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For first-year biology students, it’s “time to science”

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17 October 2018

Materials Research Institute
Materials Research Institute

The words “Time to Science” are written on a laboratory white board. In the rest of the room there are first-year biology students milling around lab benches, measuring, writing, and talking.

It’s definitely “time to science” according to Emma Doman, fourth-year biology major, who is a teaching assistant in the Freshman Research Initiative (FRI) laboratory and who also explained that “time to science” means “it’s time to get to work, to start thinking and figuring things out.”

The FRI is indeed a way to get first-year students engaged in laboratory research in a different way than students have traditionally been introduced to the laboratory. It’s throwing them in the deep end of the pool, so to speak, with the intention of having an experienced swimmer emerge more quickly, or in the case of science, having an inspired researcher as a result.

Will Barnes (left) and Wilton Smith (right), teaching assistants for the FRI, prepare plates for growing plant seedlings.
Will Barnes (left) and Wilton Smith (right), teaching assistants for the FRI, prepare plates for growing plant seedlings.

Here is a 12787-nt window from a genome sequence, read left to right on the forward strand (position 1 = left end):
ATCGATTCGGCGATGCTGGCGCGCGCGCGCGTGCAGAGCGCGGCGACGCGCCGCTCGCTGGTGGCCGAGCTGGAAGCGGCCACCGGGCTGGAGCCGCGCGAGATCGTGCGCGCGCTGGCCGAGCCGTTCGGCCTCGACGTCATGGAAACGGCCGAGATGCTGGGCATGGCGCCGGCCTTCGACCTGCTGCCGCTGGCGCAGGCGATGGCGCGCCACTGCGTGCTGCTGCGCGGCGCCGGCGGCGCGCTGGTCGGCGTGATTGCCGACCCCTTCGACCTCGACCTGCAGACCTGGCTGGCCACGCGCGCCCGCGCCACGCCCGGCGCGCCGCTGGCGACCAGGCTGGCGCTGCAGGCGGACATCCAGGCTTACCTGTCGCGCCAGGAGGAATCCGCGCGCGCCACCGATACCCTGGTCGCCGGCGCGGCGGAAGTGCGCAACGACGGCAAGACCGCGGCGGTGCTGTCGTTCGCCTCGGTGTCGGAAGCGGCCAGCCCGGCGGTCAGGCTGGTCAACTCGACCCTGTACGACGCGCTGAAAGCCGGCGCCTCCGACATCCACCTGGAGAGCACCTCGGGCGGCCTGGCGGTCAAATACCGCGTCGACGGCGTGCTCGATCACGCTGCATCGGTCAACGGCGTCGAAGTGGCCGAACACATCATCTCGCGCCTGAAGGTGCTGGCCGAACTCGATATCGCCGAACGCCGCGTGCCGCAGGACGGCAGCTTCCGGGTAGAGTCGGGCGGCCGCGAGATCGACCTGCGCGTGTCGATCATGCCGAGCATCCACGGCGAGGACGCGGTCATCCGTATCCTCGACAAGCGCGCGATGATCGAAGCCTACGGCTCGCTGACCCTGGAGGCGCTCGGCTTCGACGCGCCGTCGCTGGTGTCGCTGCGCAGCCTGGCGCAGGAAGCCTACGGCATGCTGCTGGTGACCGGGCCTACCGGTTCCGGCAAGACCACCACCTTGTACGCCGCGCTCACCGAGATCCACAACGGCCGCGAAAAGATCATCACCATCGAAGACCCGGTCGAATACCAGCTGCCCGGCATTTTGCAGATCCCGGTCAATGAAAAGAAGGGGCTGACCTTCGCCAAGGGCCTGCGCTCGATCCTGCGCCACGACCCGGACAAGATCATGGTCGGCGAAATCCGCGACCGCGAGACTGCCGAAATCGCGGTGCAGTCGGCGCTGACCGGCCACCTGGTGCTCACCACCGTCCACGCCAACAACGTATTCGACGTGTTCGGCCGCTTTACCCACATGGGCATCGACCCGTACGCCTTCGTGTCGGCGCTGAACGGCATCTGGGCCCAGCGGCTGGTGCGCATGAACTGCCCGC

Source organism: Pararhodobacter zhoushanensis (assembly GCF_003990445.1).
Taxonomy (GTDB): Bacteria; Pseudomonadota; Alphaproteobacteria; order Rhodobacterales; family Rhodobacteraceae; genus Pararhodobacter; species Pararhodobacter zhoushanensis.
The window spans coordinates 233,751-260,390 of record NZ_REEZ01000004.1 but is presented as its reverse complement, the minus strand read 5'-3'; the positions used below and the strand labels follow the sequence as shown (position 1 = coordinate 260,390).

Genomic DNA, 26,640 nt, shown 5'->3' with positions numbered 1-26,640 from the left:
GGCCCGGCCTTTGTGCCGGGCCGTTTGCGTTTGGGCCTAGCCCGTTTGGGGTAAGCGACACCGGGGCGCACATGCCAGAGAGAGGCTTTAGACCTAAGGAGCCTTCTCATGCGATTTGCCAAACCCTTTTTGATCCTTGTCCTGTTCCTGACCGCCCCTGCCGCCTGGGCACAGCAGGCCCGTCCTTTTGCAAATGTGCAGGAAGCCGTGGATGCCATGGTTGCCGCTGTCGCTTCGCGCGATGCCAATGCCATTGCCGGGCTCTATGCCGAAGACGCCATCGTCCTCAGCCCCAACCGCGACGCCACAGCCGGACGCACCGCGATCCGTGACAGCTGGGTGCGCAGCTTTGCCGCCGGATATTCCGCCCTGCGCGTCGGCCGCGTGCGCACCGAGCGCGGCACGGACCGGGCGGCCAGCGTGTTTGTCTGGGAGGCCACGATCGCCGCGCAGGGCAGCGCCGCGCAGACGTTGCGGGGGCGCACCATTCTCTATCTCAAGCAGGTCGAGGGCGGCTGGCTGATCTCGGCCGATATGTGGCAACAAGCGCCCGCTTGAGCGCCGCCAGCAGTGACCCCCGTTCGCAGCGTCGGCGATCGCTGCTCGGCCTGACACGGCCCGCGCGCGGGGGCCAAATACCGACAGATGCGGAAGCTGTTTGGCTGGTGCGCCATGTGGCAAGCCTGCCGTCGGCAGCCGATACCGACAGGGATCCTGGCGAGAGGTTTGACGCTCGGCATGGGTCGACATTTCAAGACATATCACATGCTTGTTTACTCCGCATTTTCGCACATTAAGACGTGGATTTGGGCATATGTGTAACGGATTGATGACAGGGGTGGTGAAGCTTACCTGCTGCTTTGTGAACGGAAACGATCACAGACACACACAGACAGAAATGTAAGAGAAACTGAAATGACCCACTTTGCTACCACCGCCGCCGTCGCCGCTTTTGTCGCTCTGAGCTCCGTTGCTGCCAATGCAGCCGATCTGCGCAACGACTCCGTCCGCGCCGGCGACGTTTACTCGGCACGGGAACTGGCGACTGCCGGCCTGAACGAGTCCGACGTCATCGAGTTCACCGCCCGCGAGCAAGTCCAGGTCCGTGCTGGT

The goal of the FRI is to have first-year students experience science from a discovery perspective rather than simply a learning perspective and to get them excited about the process of science and the process of discovery so they can put the learning they gain from their core classes in perspective and understand how scientific knowledge is obtained by experimentation.

Penn State’s Eberly College of Science is known for its abundance of research. Whether on the faculty, as a graduate student, or even as an undergraduate, you “do” science by conducting research. There are more than 3,000 research projects across a number of areas, from discovery of new planets to solving hitherto unsolved equations.

It is not uncommon for prospective science students to choose the Eberly College of Science over another higher education option based on the opportunity to do research. In fact, more than 50 percent of all Eberly College of Science juniors and seniors participate in a research activity.

“At New Student Orientation, one of the student helpers told me about the FRI and that it was a cool way to get involved in lab research,” said Doman. “Research was why I wanted to come to Penn State, and this course looked like it was right for me.”

Doman, now a senior and FRI teaching assistant, was a student in the inaugural year of FRI and credits it for giving her the opportunity to learn what a real laboratory experience is like.

“In cookie-cutter labs, everything is spelled out for the student,” said Doman. “In the FRI, the pipettes are over here and the microscope is over there and the student needs to figure out what they need. I’m there to help them if they ask, but they need to figure things out for themselves to really learn it.”